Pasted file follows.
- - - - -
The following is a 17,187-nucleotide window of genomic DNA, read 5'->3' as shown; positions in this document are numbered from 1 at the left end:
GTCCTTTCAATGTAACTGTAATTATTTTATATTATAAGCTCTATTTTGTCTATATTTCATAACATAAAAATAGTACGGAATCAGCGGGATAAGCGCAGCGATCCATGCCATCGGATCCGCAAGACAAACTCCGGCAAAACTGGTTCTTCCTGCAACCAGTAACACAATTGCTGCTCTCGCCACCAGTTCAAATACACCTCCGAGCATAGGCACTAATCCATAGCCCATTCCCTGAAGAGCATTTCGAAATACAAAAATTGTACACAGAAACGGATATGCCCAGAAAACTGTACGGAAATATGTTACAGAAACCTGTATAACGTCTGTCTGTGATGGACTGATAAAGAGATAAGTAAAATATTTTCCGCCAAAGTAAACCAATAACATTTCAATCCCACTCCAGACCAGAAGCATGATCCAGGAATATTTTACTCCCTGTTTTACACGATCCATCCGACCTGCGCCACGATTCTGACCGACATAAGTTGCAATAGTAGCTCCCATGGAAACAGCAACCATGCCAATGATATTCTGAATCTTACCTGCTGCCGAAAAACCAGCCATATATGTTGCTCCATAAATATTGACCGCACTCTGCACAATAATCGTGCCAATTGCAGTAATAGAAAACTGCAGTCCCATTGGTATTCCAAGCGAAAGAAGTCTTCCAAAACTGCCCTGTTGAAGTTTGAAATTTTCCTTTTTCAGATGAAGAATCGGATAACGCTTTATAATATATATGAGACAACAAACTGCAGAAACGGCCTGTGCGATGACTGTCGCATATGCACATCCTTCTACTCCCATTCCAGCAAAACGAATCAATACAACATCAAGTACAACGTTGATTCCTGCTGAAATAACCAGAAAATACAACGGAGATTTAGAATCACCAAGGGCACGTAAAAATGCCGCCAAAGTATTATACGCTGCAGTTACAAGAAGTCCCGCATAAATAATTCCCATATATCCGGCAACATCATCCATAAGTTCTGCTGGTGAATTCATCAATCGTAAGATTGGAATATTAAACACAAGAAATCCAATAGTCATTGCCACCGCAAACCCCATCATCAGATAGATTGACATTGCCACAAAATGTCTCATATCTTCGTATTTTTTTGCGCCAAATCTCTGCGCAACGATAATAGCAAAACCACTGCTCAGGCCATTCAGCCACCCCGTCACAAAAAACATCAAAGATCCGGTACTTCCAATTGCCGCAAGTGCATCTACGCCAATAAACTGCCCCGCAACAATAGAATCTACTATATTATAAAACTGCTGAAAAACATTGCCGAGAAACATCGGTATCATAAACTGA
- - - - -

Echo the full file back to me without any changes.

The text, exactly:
The following is a 17,187-nucleotide window of genomic DNA, read 5'->3' as shown; positions in this document are numbered from 1 at the left end:
GTCCTTTCAATGTAACTGTAATTATTTTATATTATAAGCTCTATTTTGTCTATATTTCATAACATAAAAATAGTACGGAATCAGCGGGATAAGCGCAGCGATCCATGCCATCGGATCCGCAAGACAAACTCCGGCAAAACTGGTTCTTCCTGCAACCAGTAACACAATTGCTGCTCTCGCCACCAGTTCAAATACACCTCCGAGCATAGGCACTAATCCATAGCCCATTCCCTGAAGAGCATTTCGAAATACAAAAATTGTACACAGAAACGGATATGCCCAGAAAACTGTACGGAAATATGTTACAGAAACCTGTATAACGTCTGTCTGTGATGGACTGATAAAGAGATAAGTAAAATATTTTCCGCCAAAGTAAACCAATAACATTTCAATCCCACTCCAGACCAGAAGCATGATCCAGGAATATTTTACTCCCTGTTTTACACGATCCATCCGACCTGCGCCACGATTCTGACCGACATAAGTTGCAATAGTAGCTCCCATGGAAACAGCAACCATGCCAATGATATTCTGAATCTTACCTGCTGCCGAAAAACCAGCCATATATGTTGCTCCATAAATATTGACCGCACTCTGCACAATAATCGTGCCAATTGCAGTAATAGAAAACTGCAGTCCCATTGGTATTCCAAGCGAAAGAAGTCTTCCAAAACTGCCCTGTTGAAGTTTGAAATTTTCCTTTTTCAGATGAAGAATCGGATAACGCTTTATAATATATATGAGACAACAAACTGCAGAAACGGCCTGTGCGATGACTGTCGCATATGCACATCCTTCTACTCCCATTCCAGCAAAACGAATCAATACAACATCAAGTACAACGTTGATTCCTGCTGAAATAACCAGAAAATACAACGGAGATTTAGAATCACCAAGGGCACGTAAAAATGCCGCCAAAGTATTATACGCTGCAGTTACAAGAAGTCCCGCATAAATAATTCCCATATATCCGGCAACATCATCCATAAGTTCTGCTGGTGAATTCATCAATCGTAAGATTGGAATATTAAACACAAGAAATCCAATAGTCATTGCCACCGCAAACCCCATCATCAGATAGATTGACATTGCCACAAAATGTCTCATATCTTCGTATTTTTTTGCGCCAAATCTCTGCGCAACGATAATAGCAAAACCACTGCTCAGGCCATTCAGCCACCCCGTCACAAAAAACATCAAAGATCCGGTACTTCCAATTGCCGCAAGTGCATCTACGCCAATAAACTGCCCCGCAACAATAGAATCTACTATATTATAAAACTGCTGAAAAACATTGCCGAGAAACATCGGTATCATAAACTGA